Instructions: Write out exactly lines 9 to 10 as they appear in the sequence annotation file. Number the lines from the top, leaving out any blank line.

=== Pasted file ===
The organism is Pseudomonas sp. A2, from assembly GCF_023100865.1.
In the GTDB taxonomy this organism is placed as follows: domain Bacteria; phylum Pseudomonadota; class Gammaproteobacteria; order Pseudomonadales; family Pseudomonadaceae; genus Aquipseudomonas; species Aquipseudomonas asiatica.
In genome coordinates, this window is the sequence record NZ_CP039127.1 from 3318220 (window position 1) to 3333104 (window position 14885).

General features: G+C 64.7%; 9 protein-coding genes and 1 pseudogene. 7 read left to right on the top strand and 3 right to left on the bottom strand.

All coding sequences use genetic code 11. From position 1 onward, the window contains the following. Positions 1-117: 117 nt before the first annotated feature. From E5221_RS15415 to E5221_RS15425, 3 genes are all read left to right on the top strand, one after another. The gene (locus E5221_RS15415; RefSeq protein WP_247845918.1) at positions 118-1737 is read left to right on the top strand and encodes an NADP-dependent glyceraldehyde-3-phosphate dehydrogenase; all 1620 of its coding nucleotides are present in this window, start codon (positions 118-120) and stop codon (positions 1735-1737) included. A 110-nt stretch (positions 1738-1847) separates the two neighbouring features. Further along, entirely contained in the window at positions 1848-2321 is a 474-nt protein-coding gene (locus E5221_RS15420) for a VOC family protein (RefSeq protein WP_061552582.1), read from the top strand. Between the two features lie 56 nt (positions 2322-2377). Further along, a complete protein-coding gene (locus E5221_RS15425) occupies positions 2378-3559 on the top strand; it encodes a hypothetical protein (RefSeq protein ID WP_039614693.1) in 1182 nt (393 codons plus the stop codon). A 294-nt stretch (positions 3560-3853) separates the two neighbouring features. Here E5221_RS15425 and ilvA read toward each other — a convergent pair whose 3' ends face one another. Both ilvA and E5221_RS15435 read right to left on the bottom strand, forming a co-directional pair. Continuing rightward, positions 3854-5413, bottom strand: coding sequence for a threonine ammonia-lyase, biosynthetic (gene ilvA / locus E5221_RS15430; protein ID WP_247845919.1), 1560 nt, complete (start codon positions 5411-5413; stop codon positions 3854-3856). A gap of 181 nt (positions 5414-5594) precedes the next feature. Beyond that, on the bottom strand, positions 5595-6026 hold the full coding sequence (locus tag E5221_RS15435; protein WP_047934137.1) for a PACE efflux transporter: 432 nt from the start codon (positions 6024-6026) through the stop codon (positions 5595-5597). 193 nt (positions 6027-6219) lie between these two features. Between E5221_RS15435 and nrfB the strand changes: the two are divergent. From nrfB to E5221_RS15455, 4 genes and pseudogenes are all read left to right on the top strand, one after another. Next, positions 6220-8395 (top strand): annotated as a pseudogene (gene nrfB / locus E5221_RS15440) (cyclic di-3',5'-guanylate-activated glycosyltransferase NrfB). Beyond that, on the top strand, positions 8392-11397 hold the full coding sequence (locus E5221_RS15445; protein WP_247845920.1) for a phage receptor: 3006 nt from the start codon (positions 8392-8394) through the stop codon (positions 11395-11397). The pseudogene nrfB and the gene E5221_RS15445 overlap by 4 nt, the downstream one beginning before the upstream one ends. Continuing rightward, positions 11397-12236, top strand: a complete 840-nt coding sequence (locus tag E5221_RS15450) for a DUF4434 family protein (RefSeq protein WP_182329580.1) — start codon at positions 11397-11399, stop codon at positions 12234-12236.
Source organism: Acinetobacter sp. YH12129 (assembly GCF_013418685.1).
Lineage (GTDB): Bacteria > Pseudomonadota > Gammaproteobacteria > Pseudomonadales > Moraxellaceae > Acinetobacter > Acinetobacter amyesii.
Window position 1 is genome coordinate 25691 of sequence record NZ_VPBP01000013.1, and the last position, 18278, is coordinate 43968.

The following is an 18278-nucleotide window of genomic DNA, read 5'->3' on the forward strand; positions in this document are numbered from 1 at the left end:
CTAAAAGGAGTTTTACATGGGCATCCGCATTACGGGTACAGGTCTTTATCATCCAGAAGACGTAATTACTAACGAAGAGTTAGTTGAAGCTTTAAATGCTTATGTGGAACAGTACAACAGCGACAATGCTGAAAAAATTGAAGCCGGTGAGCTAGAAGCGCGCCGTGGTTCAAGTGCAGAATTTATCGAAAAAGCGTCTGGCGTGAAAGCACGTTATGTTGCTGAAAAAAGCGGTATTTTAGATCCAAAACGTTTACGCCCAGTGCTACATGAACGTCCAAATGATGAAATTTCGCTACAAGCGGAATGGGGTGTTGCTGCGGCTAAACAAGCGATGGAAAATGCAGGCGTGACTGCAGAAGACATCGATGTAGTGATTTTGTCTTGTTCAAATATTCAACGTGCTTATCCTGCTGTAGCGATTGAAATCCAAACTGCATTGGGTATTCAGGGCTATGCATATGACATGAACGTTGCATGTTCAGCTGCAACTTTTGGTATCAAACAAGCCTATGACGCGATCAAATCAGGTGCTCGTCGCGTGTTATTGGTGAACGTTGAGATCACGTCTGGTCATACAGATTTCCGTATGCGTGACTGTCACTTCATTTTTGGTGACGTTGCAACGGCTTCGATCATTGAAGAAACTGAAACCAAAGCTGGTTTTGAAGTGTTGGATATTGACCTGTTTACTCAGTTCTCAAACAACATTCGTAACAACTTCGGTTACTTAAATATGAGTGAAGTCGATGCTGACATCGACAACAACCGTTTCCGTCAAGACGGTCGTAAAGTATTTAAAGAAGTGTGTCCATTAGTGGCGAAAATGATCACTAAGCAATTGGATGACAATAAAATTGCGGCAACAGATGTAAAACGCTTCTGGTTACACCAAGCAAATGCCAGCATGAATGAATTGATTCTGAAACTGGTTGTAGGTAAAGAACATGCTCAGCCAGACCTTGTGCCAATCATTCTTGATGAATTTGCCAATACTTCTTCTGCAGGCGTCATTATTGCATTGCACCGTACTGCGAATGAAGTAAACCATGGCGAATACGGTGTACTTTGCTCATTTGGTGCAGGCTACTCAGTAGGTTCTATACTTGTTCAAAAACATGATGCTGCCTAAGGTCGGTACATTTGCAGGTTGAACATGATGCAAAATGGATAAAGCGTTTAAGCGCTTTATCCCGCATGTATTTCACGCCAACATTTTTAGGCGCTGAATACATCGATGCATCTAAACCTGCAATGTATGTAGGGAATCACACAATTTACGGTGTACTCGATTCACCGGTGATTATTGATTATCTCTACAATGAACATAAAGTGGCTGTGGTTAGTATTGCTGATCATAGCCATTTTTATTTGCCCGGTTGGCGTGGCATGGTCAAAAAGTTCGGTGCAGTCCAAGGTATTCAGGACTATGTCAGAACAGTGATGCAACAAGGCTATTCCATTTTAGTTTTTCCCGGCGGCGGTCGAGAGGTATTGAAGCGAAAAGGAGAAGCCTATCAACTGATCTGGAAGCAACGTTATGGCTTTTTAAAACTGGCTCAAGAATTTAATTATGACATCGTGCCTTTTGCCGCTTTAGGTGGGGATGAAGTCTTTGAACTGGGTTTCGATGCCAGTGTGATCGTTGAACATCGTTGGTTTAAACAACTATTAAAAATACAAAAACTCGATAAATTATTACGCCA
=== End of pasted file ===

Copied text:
The following is an 18278-nucleotide window of genomic DNA, read 5'->3' on the forward strand; positions in this document are numbered from 1 at the left end:
CTAAAAGGAGTTTTACATGGGCATCCGCATTACGGGTACAGGTCTTTATCATCCAGAAGACGTAATTACTAACGAAGAGTTAGTTGAAGCTTTAAATGCTTATGTGGAACAGTACAACAGCGACAATGCTGAAAAAATTGAAGCCGGTGAGCTAGAAGCGCGCCGTGGTTCAAGTGCAGAATTTATCGAAAAAGCGTCTGGCGTGAAAGCACGTTATGTTGCTGAAAAAAGCGGTATTTTAGATCCAAAACGTTTACGCCCAGTGCTACATGAACGTCCAAATGATGAAATTTCGCTACAAGCGGAATGGGGTGTTGCTGCGGCTAAACAAGCGATGGAAAATGCAGGCGTGACTGCAGAAGACATCGATGTAGTGATTTTGTCTTGTTCAAATATTCAACGTGCTTATCCTGCTGTAGCGATTGAAATCCAAACTGCATTGGGTATTCAGGGCTATGCATATGACATGAACGTTGCATGTTCAGCTGCAACTTTTGGTATCAAACAAGCCTATGACGCGATCAAATCAGGTGCTCGTCGCGTGTTATTGGTGAACGTTGAGATCACGTCTGGTCATACAGATTTCCGTATGCGTGACTGTCACTTCATTTTTGGTGACGTTGCAACGGCTTCGATCATTGAAGAAACTGAAACCAAAGCTGGTTTTGAAGTGTTGGATATTGACCTGTTTACTCAGTTCTCAAACAACATTCGTAACAACTTCGGTTACTTAAATATGAGTGAAGTCGATGCTGACATCGACAACAACCGTTTCCGTCAAGACGGTCGTAAAGTATTTAAAGAAGTGTGTCCATTAGTGGCGAAAATGATCACTAAGCAATTGGATGACAATAAAATTGCGGCAACAGATGTAAAACGCTTCTGGTTACACCAAGCAAATGCCAGCATGAATGAATTGATTCTGAAACTGGTTGTAGGTAAAGAACATGCTCAGCCAGACCTTGTGCCAATCATTCTTGATGAATTTGCCAATACTTCTTCTGCAGGCGTCATTATTGCATTGCACCGTACTGCGAATGAAGTAAACCATGGCGAATACGGTGTACTTTGCTCATTTGGTGCAGGCTACTCAGTAGGTTCTATACTTGTTCAAAAACATGATGCTGCCTAAGGTCGGTACATTTGCAGGTTGAACATGATGCAAAATGGATAAAGCGTTTAAGCGCTTTATCCCGCATGTATTTCACGCCAACATTTTTAGGCGCTGAATACATCGATGCATCTAAACCTGCAATGTATGTAGGGAATCACACAATTTACGGTGTACTCGATTCACCGGTGATTATTGATTATCTCTACAATGAACATAAAGTGGCTGTGGTTAGTATTGCTGATCATAGCCATTTTTATTTGCCCGGTTGGCGTGGCATGGTCAAAAAGTTCGGTGCAGTCCAAGGTATTCAGGACTATGTCAGAACAGTGATGCAACAAGGCTATTCCATTTTAGTTTTTCCCGGCGGCGGTCGAGAGGTATTGAAGCGAAAAGGAGAAGCCTATCAACTGATCTGGAAGCAACGTTATGGCTTTTTAAAACTGGCTCAAGAATTTAATTATGACATCGTGCCTTTTGCCGCTTTAGGTGGGGATGAAGTCTTTGAACTGGGTTTCGATGCCAGTGTGATCGTTGAACATCGTTGGTTTAAACAACTATTAAAAATACAAAAACTCGATAAATTATTACGCCA